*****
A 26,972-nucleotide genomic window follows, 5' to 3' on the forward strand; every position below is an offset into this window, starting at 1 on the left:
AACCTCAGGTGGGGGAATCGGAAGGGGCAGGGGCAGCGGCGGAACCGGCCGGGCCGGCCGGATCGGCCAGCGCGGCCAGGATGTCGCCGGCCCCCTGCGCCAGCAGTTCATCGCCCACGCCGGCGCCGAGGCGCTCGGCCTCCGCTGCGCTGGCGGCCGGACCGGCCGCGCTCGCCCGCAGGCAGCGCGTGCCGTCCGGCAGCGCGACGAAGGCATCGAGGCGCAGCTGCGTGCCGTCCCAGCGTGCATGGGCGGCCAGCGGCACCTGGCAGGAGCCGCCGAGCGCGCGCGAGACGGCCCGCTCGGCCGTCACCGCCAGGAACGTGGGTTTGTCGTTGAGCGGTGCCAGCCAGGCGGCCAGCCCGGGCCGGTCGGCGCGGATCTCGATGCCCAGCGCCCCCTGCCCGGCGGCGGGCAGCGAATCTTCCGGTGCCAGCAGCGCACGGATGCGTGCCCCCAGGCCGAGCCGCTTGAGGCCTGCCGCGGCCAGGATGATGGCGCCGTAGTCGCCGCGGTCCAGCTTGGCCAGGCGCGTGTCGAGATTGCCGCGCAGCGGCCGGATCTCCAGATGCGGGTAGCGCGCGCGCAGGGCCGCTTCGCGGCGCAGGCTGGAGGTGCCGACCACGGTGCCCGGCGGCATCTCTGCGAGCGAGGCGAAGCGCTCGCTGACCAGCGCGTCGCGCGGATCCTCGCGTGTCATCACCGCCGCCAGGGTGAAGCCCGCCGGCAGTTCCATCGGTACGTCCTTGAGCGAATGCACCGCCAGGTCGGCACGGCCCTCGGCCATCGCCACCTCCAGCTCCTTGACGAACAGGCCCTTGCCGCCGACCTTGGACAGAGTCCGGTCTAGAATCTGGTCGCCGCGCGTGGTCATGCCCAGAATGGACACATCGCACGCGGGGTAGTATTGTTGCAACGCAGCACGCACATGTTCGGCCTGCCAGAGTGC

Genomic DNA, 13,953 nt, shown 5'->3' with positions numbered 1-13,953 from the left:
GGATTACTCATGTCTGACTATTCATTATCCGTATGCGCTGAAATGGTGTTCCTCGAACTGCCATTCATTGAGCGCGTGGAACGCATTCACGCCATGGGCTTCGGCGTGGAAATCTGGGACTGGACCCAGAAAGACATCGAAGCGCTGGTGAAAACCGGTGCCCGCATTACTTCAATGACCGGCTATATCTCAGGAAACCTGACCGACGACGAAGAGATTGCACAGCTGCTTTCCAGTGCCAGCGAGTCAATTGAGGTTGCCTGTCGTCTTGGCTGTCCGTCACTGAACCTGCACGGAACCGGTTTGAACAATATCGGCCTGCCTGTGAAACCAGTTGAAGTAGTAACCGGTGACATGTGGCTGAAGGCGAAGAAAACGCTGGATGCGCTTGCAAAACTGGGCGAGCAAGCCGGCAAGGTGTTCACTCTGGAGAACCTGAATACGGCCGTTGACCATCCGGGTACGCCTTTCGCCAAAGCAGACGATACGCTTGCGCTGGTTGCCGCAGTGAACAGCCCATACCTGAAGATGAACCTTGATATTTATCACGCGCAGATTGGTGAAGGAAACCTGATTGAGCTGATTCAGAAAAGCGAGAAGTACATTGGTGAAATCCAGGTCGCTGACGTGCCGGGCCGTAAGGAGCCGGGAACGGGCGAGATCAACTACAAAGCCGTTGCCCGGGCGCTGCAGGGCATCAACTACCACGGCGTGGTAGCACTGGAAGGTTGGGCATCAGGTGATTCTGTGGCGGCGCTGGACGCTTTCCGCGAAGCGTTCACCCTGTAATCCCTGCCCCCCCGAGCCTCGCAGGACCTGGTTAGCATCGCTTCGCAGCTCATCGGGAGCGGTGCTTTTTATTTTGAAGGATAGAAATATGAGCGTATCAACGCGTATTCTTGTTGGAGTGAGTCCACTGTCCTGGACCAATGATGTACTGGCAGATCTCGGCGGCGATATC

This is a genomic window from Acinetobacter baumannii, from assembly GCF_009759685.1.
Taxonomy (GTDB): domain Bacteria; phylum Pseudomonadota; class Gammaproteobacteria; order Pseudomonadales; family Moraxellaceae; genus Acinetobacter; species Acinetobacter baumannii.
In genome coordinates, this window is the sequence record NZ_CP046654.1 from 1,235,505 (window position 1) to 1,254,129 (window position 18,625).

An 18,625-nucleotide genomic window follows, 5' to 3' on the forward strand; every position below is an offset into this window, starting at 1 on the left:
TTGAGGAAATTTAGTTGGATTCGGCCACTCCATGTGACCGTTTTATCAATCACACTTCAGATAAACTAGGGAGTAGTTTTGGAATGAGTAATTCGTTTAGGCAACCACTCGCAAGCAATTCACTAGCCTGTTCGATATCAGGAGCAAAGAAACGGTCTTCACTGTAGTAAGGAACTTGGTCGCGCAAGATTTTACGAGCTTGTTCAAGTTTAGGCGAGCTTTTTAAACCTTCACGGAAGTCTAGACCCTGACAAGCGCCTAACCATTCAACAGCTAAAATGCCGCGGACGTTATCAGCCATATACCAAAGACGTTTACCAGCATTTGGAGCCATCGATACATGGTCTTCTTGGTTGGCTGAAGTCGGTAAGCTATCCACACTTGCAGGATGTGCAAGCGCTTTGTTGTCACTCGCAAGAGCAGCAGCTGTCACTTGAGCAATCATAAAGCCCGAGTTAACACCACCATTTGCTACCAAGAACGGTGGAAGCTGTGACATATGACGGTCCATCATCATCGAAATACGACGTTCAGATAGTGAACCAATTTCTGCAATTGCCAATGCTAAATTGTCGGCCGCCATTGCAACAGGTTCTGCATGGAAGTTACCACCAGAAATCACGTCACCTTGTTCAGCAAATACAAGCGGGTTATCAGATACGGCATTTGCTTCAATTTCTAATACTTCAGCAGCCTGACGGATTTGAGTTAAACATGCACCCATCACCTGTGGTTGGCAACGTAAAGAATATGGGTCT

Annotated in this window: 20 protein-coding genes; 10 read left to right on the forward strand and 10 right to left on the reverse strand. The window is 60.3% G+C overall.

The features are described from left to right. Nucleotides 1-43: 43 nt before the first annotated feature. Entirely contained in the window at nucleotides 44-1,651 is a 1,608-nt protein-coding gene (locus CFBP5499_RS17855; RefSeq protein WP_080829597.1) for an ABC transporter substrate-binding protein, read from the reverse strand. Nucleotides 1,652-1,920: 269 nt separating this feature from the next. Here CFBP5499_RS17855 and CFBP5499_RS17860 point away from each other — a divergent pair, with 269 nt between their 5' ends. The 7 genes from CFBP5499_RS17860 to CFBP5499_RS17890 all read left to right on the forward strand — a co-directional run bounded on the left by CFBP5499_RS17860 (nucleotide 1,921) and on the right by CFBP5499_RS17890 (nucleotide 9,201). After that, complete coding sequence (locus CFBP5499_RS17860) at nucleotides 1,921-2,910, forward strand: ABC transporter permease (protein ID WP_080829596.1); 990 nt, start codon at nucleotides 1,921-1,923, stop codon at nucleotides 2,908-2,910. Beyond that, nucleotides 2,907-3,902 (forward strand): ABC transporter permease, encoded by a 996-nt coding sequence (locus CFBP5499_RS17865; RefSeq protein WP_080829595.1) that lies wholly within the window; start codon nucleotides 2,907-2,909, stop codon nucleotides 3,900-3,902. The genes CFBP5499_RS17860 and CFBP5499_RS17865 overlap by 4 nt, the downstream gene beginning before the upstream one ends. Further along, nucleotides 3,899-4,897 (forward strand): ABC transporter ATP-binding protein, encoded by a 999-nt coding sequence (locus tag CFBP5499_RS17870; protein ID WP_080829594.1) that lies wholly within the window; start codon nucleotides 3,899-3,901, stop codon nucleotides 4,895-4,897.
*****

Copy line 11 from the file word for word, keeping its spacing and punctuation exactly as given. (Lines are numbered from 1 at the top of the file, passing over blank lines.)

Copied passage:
The features are described from left to right. Nucleotides 1-43: 43 nt before the first annotated feature. Entirely contained in the window at nucleotides 44-1,651 is a 1,608-nt protein-coding gene (locus CFBP5499_RS17855; RefSeq protein WP_080829597.1) for an ABC transporter substrate-binding protein, read from the reverse strand. Nucleotides 1,652-1,920: 269 nt separating this feature from the next. Here CFBP5499_RS17855 and CFBP5499_RS17860 point away from each other — a divergent pair, with 269 nt between their 5' ends. The 7 genes from CFBP5499_RS17860 to CFBP5499_RS17890 all read left to right on the forward strand — a co-directional run bounded on the left by CFBP5499_RS17860 (nucleotide 1,921) and on the right by CFBP5499_RS17890 (nucleotide 9,201). After that, complete coding sequence (locus CFBP5499_RS17860) at nucleotides 1,921-2,910, forward strand: ABC transporter permease (protein ID WP_080829596.1); 990 nt, start codon at nucleotides 1,921-1,923, stop codon at nucleotides 2,908-2,910. Beyond that, nucleotides 2,907-3,902 (forward strand): ABC transporter permease, encoded by a 996-nt coding sequence (locus CFBP5499_RS17865; RefSeq protein WP_080829595.1) that lies wholly within the window; start codon nucleotides 2,907-2,909, stop codon nucleotides 3,900-3,902. The genes CFBP5499_RS17860 and CFBP5499_RS17865 overlap by 4 nt, the downstream gene beginning before the upstream one ends. Further along, nucleotides 3,899-4,897 (forward strand): ABC transporter ATP-binding protein, encoded by a 999-nt coding sequence (locus tag CFBP5499_RS17870; protein ID WP_080829594.1) that lies wholly within the window; start codon nucleotides 3,899-3,901, stop codon nucleotides 4,895-4,897.